Pressure Cooker: The Ever Shrinking Rainforest and Changing the Game

At Acaté, each person on our all-volunteer staff and board has experienced the profound majesty of the Amazon Rainforest. We also have had the privilege and honor to work alongside one of the least acculturated remaining tribal groups of the Amazon, the Matsés, or Jaguar people.

Like all indigenous peoples of the world, the Matsés have suffered many hardships and ill-treatment at the hands of Westerners. From rubber barons enslaving them, to petroleros polluting the land and water from which they live, and to carbon-cowboys trying to profit off their land, the indigenous of the Amazon have a strong reason to distrust and resent foreigners.

We are keenly aware of how precarious and sensitive our relationship is with the Matsés. Time and time again, they have been duped and trampled upon; it’s why we’ve taken every step to integrate transparency and honesty in all of our work with the Matsés and other indigenous peoples. By simultaneously raising international awareness of our collective actions impacting these remote destinations, and also providing real programs to help the indigenous of this area, we may lessen our impact on an imperiled environment, its plants, its animals and its people.

Amazonian indigenous under extreme pressures from many fronts

The Matsés communities are under pressures from multiple angles. The petroleum companies want access to oil reserves, the timber industry wants their increasingly rare timber, palm oil producers want their land, gold prospectors want to get rich. In addition, there are people who look at them, not as their fellow brothers and sisters, but as savages in need of Christian doctrine.

Unfortunately, the Matsés are not the only Amazonian group facing increasing pressures to sell out their way of life. Here are three updates of other Amazonian peoples suffering at the hands of their government and foreigners.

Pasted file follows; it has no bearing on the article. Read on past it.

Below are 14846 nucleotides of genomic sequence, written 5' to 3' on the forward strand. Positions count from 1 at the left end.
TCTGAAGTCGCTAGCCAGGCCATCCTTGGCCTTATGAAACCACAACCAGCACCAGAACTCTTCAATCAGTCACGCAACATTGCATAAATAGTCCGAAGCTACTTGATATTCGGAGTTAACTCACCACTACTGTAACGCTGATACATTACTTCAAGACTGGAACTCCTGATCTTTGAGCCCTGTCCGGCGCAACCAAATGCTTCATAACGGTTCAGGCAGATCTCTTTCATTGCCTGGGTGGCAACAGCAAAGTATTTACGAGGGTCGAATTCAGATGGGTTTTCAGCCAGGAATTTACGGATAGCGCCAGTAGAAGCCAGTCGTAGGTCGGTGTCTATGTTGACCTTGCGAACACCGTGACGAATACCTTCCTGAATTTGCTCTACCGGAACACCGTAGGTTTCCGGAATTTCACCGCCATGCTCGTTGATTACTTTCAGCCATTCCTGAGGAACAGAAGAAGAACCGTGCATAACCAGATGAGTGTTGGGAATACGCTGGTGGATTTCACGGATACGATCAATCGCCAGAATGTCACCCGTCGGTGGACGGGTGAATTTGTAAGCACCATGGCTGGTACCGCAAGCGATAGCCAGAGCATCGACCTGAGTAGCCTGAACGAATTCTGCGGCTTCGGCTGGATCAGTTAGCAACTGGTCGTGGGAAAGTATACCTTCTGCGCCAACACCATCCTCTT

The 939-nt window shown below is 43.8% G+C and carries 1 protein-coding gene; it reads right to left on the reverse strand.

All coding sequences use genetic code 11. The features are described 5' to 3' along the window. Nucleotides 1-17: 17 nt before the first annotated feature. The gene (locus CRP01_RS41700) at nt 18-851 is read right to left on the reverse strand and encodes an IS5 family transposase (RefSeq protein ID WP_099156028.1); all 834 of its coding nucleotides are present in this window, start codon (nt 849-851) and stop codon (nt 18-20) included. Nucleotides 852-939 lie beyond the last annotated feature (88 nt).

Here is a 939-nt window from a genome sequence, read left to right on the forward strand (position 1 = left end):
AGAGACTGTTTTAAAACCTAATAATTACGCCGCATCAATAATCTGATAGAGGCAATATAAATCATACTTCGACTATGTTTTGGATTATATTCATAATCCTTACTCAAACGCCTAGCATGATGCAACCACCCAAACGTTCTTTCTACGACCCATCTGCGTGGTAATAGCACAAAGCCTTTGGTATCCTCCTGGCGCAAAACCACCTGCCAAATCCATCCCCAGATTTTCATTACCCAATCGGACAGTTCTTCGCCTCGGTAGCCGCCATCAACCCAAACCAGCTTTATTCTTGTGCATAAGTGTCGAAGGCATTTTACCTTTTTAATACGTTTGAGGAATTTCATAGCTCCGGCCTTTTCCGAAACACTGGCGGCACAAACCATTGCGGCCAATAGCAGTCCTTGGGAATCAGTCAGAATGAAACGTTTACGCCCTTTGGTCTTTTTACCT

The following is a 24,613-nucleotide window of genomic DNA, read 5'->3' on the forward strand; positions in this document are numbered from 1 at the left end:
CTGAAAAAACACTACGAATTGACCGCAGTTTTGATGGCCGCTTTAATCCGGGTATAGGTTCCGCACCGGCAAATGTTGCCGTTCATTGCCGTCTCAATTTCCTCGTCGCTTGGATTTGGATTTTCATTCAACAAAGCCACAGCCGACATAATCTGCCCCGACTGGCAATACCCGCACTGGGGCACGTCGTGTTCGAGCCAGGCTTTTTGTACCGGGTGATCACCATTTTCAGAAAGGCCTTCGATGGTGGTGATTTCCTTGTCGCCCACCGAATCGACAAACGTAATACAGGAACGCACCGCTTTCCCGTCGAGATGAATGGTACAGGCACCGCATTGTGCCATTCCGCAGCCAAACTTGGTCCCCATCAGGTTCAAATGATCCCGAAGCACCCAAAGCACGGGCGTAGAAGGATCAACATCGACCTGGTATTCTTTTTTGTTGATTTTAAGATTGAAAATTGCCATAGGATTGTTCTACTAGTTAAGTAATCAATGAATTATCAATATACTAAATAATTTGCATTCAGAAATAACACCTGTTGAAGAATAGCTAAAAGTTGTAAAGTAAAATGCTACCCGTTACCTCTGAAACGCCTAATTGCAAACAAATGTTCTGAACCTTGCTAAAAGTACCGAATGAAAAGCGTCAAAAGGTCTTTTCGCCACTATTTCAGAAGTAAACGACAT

Brazilian tribe’s youth committing suicide at alarming rate

The Guarani-Kaiowá, Brazil’s most numerous tribe (numbering at 46,000 people scattered across seven states) has suffered greatly from cattle ranchers and large-scale farmers since first contact, 500-years-ago.

While the anti-indigenous farming lobby in Brazil has repeatedly violated the Guarani-Kaiowá’s rights by using violence, theft and legal action, the people have silently protested by doing the unthinkable: committing suicide.

From ages as young as 9-years-old, the Guarani have lost members of their tribe at the rate of one-per-week for the past century. That figure is on the rise as the youth, disheartened by their detachment from their ancestral lands and lack of upward mobility, are see no other reason to live and see suicide as their only option.

Akin to the tribulations impacting our Native American populations living on reservations in the US, the Guarani reservations are plagued by alcoholism, drug abuse, domestic violence and poverty. The people are living as ghosts, torn from their nature while corporations and farmers ignore their basic human rights.

Highland Amazonian tribe, the Ashaninka, caught in crossfire

The Ashaninka, a tribe historically known for its warrior culture and ability to keep the powerful Incan empire at bay, has finally been ran asunder and struggles to preserve its cultural threads.

Living in poverty amidst illegal logging, cocaine cartels, rebel fighters, and other resource speculators, the Ashanika continue to scrap and fight for their human rights. However, with the increasing presence of the Peruvian Army and the lure of Western modernity, the youth are quickly abandoning the forests and leaving their traditional ways behind.

Within a generation or two, the Ashaninka may become yet another lost tribe, as their elders depart without anyone to communicate their wisdom, traditions, or language.

Isolated tribes like the Mashco-Piro, are risking their health and making contact with outsiders